By Sue Dyer
Ornamental grasses are some of the most underrated and under-used categories of plant material in modern landscaping. Their reputation is growing, but with so many advantages and so few disadvantages, it is clear their popularity has yet to peak. Given the impact, versatility and benefits these plants can offer, landscapers would be well served to consider them when planning their next project.
Making a visual impact
The changing seasonal nature of ornamental grasses provides four-season interest. In spring, they tend to ‘wake up’ relatively early, at the very least producing green foliage. Early-blooming varieties will provide intricate and interesting blooms, often much taller than their foliage, while late bloomers provide engaging foliage colours, giving great contrast with early bloomers in mixed plantings. As the late bloomers begin to flower, the flowers on the early bloomers will change colour, while the stems will transition to a beige or wheat-coloured shade.
From a size standpoint, large specimen grasses can be a great alternative to trees, in large part because they can often reach impressive heights much faster. For instance, northern pampas grass (Erianthus Ravennae) will grow plumes of 3.6 m (12 ft) during a single growing season. Tall plumes, if left intact, can also provide attractive winter interest. Plumes and blooms tend to be cut in the spring, before new growth comes in, allowing plants to remain interesting during the dead of winter.
Cultivating areas of group plantings in drifts can also create added impact. The density of the plantings and motion created as the wind causes grasses to move and sway en masse can make an immense visual effect. European marram grass (Ammophila arenaria, also know as European bench grass) is a good example of this, as is the popular miscanthus.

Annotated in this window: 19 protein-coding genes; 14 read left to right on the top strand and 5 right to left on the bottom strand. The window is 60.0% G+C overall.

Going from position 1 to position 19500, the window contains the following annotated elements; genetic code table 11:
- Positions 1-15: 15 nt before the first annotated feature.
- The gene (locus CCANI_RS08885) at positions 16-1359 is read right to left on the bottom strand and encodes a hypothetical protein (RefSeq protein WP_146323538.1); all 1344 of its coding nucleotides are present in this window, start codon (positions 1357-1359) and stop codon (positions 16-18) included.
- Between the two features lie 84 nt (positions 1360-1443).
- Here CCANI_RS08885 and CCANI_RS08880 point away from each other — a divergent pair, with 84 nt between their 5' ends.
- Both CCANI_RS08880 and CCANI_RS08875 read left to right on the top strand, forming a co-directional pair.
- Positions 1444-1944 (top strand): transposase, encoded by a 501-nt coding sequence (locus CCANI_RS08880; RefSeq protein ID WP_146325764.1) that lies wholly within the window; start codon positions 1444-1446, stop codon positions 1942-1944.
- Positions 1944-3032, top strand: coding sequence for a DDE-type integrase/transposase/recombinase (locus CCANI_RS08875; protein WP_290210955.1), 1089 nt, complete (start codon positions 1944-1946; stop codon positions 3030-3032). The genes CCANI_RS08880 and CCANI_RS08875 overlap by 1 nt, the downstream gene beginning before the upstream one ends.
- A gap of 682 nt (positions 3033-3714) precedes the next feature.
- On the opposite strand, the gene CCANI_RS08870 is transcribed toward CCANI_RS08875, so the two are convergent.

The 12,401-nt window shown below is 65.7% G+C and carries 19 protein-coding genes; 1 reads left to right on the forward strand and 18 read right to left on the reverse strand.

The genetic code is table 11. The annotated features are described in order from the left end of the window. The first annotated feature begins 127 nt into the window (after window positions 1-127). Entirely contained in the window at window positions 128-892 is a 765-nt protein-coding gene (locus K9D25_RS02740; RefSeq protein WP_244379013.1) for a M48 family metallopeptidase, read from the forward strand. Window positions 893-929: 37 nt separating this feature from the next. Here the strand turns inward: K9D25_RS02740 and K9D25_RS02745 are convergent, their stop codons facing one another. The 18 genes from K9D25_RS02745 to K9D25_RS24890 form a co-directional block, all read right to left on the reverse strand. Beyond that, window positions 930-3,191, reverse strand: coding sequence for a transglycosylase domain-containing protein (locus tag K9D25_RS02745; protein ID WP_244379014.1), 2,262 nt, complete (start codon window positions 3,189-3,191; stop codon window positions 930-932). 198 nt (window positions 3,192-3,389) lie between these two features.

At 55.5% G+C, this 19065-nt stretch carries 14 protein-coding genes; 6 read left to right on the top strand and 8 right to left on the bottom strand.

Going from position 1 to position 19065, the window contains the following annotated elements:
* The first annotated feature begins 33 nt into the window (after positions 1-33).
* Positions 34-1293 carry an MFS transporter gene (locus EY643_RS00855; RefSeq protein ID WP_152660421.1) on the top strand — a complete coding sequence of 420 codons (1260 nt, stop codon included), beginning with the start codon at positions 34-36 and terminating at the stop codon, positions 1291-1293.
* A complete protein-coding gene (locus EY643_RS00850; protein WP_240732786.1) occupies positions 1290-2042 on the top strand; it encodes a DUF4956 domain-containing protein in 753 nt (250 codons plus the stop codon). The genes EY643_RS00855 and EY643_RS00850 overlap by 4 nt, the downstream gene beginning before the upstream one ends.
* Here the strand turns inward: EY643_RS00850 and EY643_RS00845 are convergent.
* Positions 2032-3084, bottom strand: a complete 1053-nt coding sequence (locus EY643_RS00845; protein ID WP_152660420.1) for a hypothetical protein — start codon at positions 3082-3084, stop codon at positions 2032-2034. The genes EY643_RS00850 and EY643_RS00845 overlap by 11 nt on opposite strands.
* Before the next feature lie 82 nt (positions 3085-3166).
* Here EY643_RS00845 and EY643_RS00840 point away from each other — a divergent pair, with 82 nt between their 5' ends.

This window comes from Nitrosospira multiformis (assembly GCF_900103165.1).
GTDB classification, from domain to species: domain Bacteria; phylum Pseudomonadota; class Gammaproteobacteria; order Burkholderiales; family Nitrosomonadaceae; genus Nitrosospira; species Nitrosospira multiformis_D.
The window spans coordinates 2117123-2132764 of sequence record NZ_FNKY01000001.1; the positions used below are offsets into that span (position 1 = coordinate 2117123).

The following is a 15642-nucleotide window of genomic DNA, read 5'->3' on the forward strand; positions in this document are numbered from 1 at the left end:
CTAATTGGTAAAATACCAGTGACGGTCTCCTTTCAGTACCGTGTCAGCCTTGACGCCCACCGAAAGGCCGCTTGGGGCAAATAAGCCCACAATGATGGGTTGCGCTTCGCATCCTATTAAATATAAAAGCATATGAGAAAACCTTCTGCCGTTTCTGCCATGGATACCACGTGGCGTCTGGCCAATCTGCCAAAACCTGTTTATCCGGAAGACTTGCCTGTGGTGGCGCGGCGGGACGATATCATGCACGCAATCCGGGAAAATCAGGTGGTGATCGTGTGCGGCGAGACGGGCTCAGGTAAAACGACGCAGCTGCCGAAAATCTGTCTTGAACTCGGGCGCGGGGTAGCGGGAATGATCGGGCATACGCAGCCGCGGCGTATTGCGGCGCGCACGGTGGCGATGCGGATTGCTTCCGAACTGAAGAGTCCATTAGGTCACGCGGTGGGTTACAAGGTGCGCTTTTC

In addition, ornamental grasses can be used to soften any large or somewhat unattractive objects, such as buildings, industrial venting units or large air conditioners, while lower-growing varieties can be used as effective ground covers. There is also a wide range of colours available, from traditional greens to brilliant blues (e.g. Elijah blue fescue [Festuca glauca] or blue wheatgrass [Elymus Magellenicus]) to yellows, purples and reds.
An extensive range of ornamental grasses are currently available on the market, making it easy for landscapers to find the right variety for specific conditions, such as hot and dry settings, wet areas, shady or partial shade areas, container growing or large expanses. For example, one might choose a blue fescue for dry borders and june grass (Koeleria) for dry, prairie-like conditions, but opt for Glyceria Maxima, known as reed sweetgrass or reed mannagrass, for wet-edged settings and cat tails (Typha Latifolia) for very wet conditions.
While versatility abounds, it should be noted that ornamental grasses do have their limitations. For example, many a landscaper has planted pampas grass in a northern climate and failed to survive, as most varieties are not hardy to cold regions. (That said, some varieties not suited to colder climates perform quite well when planted in sheltered areas.)
Also, many varieties promoted in magazines and other publications simply won’t survive outside of a warm climate. Nevertheless, such publications continue to promote spectacular specimens, without the caveat of climate suitability.
It is therefore critical to be aware of local plant zone designations to ensure any grasses chosen are compatible with the area. For example, Carex is a very popular landscaping species, but it often does not survive in northern regions. There are, however, varieties that thrive in colder climates, such as Carex Nigra, which offers dramatic black blooms that can be used quite effectively in landscape designs.